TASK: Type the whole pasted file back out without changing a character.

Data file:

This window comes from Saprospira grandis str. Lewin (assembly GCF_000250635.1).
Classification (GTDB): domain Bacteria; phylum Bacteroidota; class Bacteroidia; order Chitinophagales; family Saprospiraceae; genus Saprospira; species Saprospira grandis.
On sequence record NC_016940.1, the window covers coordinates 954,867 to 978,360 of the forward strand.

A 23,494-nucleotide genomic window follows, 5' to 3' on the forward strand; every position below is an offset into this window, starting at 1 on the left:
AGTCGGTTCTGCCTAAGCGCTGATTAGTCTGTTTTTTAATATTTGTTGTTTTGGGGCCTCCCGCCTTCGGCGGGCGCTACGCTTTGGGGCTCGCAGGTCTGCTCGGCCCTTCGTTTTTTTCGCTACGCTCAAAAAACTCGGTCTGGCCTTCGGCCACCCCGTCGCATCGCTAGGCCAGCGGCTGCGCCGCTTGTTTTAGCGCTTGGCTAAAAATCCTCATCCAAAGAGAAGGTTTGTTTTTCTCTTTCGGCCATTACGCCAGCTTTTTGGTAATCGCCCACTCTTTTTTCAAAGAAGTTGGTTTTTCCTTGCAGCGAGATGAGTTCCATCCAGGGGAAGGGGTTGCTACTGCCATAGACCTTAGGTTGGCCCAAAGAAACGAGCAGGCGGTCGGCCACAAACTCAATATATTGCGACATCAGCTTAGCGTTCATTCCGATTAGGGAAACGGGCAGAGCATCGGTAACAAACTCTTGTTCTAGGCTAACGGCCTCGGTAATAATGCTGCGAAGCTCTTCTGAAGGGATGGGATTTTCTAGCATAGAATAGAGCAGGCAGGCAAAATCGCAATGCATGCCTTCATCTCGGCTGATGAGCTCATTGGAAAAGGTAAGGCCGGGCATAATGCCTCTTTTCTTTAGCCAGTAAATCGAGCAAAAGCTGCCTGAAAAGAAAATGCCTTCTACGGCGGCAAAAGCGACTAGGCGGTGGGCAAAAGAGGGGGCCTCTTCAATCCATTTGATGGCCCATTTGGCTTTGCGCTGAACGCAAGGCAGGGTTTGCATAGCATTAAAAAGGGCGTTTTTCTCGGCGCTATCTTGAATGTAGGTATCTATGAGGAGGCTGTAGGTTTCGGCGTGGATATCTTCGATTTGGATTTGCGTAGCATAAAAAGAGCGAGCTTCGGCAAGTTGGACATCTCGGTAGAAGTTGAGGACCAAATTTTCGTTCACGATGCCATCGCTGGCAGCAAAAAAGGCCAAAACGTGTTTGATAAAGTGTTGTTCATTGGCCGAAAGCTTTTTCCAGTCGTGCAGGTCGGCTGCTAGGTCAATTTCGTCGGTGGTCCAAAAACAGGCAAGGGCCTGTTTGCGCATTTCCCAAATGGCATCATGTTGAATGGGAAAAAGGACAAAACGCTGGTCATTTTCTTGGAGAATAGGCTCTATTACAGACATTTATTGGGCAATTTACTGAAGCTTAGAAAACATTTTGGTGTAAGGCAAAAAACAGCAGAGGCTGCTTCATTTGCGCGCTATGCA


This window comes from Saprospira grandis str. Lewin (assembly GCF_000250635.1).
Classification (GTDB): domain Bacteria; phylum Bacteroidota; class Bacteroidia; order Chitinophagales; family Saprospiraceae; genus Saprospira; species Saprospira grandis.
On sequence record NC_016940.1, the window covers coordinates 954,867 to 978,360 of the forward strand.

A 23,494-nucleotide genomic window follows, 5' to 3' on the forward strand; every position below is an offset into this window, starting at 1 on the left:
AGTCGGTTCTGCCTAAGCGCTGATTAGTCTGTTTTTTAATATTTGTTGTTTTGGGGCCTCCCGCCTTCGGCGGGCGCTACGCTTTGGGGCTCGCAGGTCTGCTCGGCCCTTCGTTTTTTTCGCTACGCTCAAAAAACTCGGTCTGGCCTTCGGCCACCCCGTCGCATCGCTAGGCCAGCGGCTGCGCCGCTTGTTTTAGCGCTTGGCTAAAAATCCTCATCCAAAGAGAAGGTTTGTTTTTCTCTTTCGGCCATTACGCCAGCTTTTTGGTAATCGCCCACTCTTTTTTCAAAGAAGTTGGTTTTTCCTTGCAGCGAGATGAGTTCCATCCAGGGGAAGGGGTTGCTACTGCCATAGACCTTAGGTTGGCCCAAAGAAACGAGCAGGCGGTCGGCCACAAACTCAATATATTGCGACATCAGCTTAGCGTTCATTCCGATTAGGGAAACGGGCAGAGCATCGGTAACAAACTCTTGTTCTAGGCTAACGGCCTCGGTAATAATGCTGCGAAGCTCTTCTGAAGGGATGGGATTTTCTAGCATAGAATAGAGCAGGCAGGCAAAATCGCAATGCATGCCTTCATCTCGGCTGATGAGCTCATTGGAAAAGGTAAGGCCGGGCATAATGCCTCTTTTCTTTAGCCAGTAAATCGAGCAAAAGCTGCCTGAAAAGAAAATGCCTTCTACGGCGGCAAAAGCGACTAGGCGGTGGGCAAAAGAGGGGGCCTCTTCAATCCATTTGATGGCCCATTTGGCTTTGCGCTGAACGCAAGGCAGGGTTTGCATAGCATTAAAAAGGGCGTTTTTCTCGGCGCTATCTTGAATGTAGGTATCTATGAGGAGGCTGTAGGTTTCGGCGTGGATATCTTCGATTTGGATTTGCGTAGCATAAAAAGAGCGAGCTTCGGCAAGTTGGACATCTCGGTAGAAGTTGAGGACCAAATTTTCGTTCACGATGCCATCGCTGGCAGCAAAAAAGGCCAAAACGTGTTTGATAAAGTGTTGTTCATTGGCCGAAAGCTTTTTCCAGTCGTGCAGGTCGGCTGCTAGGTCAATTTCGTCGGTGGTCCAAAAACAGGCAAGGGCCTGTTTGCGCATTTCCCAAATGGCATCATGTTGAATGGGAAAAAGGACAAAACGCTGGTCATTTTCTTGGAGAATAGGCTCTATTACAGACATTTATTGGGCAATTTACTGAAGCTTAGAAAACATTTTGGTGTAAGGCAAAAAACAGCAGAGGCTGCTTCATTTGCGCGCTATGCA